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4 Old-School Potty Training Tips That Actually Work

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At the mere utterance of the phrase "potty training," many parents shudder with panic. Admittedly, it can be a gross and frustratingly long process for all involved. There is plenty of literature on the subject, most of which is "how to potty train in three days" or "how to potty train in these four steps," which is understandable. I mean, who wants to belabor the potty training ordeal? No one. Not all modern methods are surefire though, so thankfully there are some old school potty training tips that actually work.

With my kids, I mixed old school and new school methods for potty training. I introduced the potty around 18 months old, and we practiced a little bit each day. Then one weekend, we holed up in the house and let it rip. Each kid was basically naked for two days during our pseudo potty training boot camp. The kids were rewarded with goldfish or whatever yummy snack we had in the house. It worked, and I'd say by two months each one was completely accident-free.

I did all of my potty training without the help of modern inventions like kid toilets that sing when a kid pees, potty training apps, and transition underwear/pull up diapers. And you can too. Here are four tips for mamas that want to kick it old school when it comes to potty training.

1Make Sure Your Kid Is Ready In The First Place

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"I know parents are eager to ditch the diapers, but if you start potty training too early and kids are not ready, you will end up dragging out the process and everyone will be frustrated," Julie Young, a behavior analyst and mom of two boys tells Romper.

Each child is different and their readiness will vary, but there are some signs you can look for. If your child is walking, can pull their pants up or down, has predictable bowel movement times, and stays dry for two hours or more they're probably ready to potty train, according to Baby Center.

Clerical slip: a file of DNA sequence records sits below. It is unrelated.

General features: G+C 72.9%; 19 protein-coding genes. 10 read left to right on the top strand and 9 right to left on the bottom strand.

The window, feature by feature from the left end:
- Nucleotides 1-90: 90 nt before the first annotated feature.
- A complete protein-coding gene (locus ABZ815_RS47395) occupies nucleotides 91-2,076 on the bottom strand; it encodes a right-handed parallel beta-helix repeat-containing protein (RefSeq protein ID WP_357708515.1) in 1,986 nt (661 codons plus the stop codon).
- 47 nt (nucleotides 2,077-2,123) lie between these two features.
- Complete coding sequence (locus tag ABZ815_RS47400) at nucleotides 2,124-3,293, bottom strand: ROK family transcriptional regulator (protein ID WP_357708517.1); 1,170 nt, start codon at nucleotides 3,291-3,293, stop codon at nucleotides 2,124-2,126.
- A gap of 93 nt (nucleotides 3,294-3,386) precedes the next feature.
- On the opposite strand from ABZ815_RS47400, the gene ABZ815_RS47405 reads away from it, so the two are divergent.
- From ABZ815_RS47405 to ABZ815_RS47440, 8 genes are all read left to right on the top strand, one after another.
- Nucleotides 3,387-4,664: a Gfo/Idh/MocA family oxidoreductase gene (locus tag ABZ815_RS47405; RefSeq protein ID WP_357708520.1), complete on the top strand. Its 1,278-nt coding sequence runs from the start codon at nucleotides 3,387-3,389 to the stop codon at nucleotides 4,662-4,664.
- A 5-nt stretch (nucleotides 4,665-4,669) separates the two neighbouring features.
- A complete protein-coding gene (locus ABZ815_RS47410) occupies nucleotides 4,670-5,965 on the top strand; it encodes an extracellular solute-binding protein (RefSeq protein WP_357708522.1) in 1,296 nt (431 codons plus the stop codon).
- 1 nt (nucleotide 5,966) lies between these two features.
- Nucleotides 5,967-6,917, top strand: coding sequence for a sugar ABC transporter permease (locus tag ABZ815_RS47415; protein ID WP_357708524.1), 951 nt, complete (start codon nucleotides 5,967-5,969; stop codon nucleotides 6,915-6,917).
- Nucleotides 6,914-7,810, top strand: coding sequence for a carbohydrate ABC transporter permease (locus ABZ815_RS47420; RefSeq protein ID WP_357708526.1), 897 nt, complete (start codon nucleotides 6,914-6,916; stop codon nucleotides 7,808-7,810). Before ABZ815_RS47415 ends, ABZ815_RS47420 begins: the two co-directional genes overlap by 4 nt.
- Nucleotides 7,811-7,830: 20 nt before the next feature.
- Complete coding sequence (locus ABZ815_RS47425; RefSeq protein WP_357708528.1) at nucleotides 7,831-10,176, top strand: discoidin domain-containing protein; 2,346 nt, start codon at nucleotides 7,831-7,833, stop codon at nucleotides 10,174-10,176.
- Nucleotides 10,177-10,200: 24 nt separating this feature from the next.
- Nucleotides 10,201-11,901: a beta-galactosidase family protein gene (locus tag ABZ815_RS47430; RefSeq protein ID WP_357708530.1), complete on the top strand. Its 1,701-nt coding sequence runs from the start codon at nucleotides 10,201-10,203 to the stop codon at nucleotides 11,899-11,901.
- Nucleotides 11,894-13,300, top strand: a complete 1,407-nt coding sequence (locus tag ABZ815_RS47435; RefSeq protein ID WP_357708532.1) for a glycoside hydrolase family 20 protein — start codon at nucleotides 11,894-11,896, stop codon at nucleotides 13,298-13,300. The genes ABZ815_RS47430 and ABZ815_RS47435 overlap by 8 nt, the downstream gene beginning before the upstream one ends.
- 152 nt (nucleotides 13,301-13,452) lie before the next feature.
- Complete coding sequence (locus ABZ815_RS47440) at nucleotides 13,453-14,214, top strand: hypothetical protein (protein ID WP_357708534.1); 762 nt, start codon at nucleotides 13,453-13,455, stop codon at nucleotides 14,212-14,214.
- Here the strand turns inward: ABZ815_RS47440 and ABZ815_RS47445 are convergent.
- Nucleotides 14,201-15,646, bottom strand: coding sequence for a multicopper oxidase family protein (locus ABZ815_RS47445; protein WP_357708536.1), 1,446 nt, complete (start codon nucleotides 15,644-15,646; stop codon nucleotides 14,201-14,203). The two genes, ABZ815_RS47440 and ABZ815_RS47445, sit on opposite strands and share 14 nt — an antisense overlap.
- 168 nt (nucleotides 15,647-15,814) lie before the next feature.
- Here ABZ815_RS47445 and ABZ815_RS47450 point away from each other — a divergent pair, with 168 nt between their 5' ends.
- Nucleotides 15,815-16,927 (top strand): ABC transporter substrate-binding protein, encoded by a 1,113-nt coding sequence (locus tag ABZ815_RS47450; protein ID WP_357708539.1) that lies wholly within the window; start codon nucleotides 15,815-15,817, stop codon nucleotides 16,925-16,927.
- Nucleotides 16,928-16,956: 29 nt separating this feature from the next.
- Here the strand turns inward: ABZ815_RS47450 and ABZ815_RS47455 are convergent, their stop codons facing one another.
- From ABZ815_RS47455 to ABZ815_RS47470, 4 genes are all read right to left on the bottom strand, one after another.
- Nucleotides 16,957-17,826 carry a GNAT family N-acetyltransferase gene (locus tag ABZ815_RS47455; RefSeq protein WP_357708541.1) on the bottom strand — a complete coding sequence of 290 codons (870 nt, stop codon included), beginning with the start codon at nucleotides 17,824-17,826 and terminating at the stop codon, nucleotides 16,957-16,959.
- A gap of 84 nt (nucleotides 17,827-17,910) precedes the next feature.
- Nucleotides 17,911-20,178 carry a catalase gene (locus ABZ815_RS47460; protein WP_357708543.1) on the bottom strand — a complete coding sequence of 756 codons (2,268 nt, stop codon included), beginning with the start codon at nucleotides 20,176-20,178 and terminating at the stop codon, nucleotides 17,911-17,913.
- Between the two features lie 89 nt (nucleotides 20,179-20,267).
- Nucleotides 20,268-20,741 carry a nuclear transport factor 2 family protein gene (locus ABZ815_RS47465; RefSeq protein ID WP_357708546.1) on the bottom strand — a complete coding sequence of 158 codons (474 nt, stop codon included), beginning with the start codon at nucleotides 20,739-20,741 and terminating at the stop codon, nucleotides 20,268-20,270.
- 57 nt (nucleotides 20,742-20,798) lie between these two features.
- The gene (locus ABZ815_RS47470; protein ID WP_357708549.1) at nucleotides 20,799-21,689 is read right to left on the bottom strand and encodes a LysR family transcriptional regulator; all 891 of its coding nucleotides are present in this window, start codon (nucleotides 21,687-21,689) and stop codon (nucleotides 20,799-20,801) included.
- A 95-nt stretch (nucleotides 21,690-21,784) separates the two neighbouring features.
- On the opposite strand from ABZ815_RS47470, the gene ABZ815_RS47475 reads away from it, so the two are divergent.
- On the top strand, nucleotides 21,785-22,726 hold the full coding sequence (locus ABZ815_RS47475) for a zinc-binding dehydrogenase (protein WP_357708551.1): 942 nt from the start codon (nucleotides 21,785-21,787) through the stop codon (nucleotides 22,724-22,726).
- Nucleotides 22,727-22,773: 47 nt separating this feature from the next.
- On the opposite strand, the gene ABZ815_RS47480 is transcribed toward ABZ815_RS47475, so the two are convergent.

2Familiarize Your Child With The Potty Before The "Real" Training

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And by this, I mean all toilets. Familiarize your child with plastic floor potties, public toilets, toilets with step stools, child toilet seat inserts that rest on top of adult size porcelain thrones, try them all. That way, your kid won't grow accustomed to one type of toilet (thereby refusing to go on any others that don't look like it).

As recommended in Parents, it's best if your child practices sitting on a toilet before the "real" training kicks in. Additionally, to get your kid in the habit they should be instructed to sit on the potty first thing in the morning, before bath time, and before going to sleep.

3Commit To The Training

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"If you are going to take on potty training, make the commitment to stay home and get it done," Young says. She recommends making arrangements for siblings if needed, cancelling appointments, and turning off the cell phone. She thinks if parents 100 percent devote their time to training their kid, they can cut the process down to a few days.

4Reward Your Child For Their Potty Successes

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"A lot of parents shy away from praising and rewarding children when they successfully use the toilet, with many thinking that this is a fairly outdated potty training method which could lead to bad habits," Sam Williamson of nursery retailer, Precious Little One, tells Romper. "But we've found that this is a tried and tested way to encourage young children to use the potty regularly."

You can offer words of encouragement or go a step further with some goodies. Stickers, balloons, stamps on the hand, single M & M's, whatever you'd like are all good rewards or "potty prizes", as suggested in Parenting.

Williamson agrees, but notes one small and important distinction.

"The key to success with this tactic is to ensure that the rewards which you give are something that eventually the child can handle themselves i.e. putting a star on the chart," she says.

Whatever you methods or tips you use it's really important to remember that accidents are going to happen. There's no reason to freak out because your kid will eventually catch on. (I get it, often easier said than done). The key to potty training is simply diligence. If you can stick with it, you should have your babe jonesin' to use the john in no time.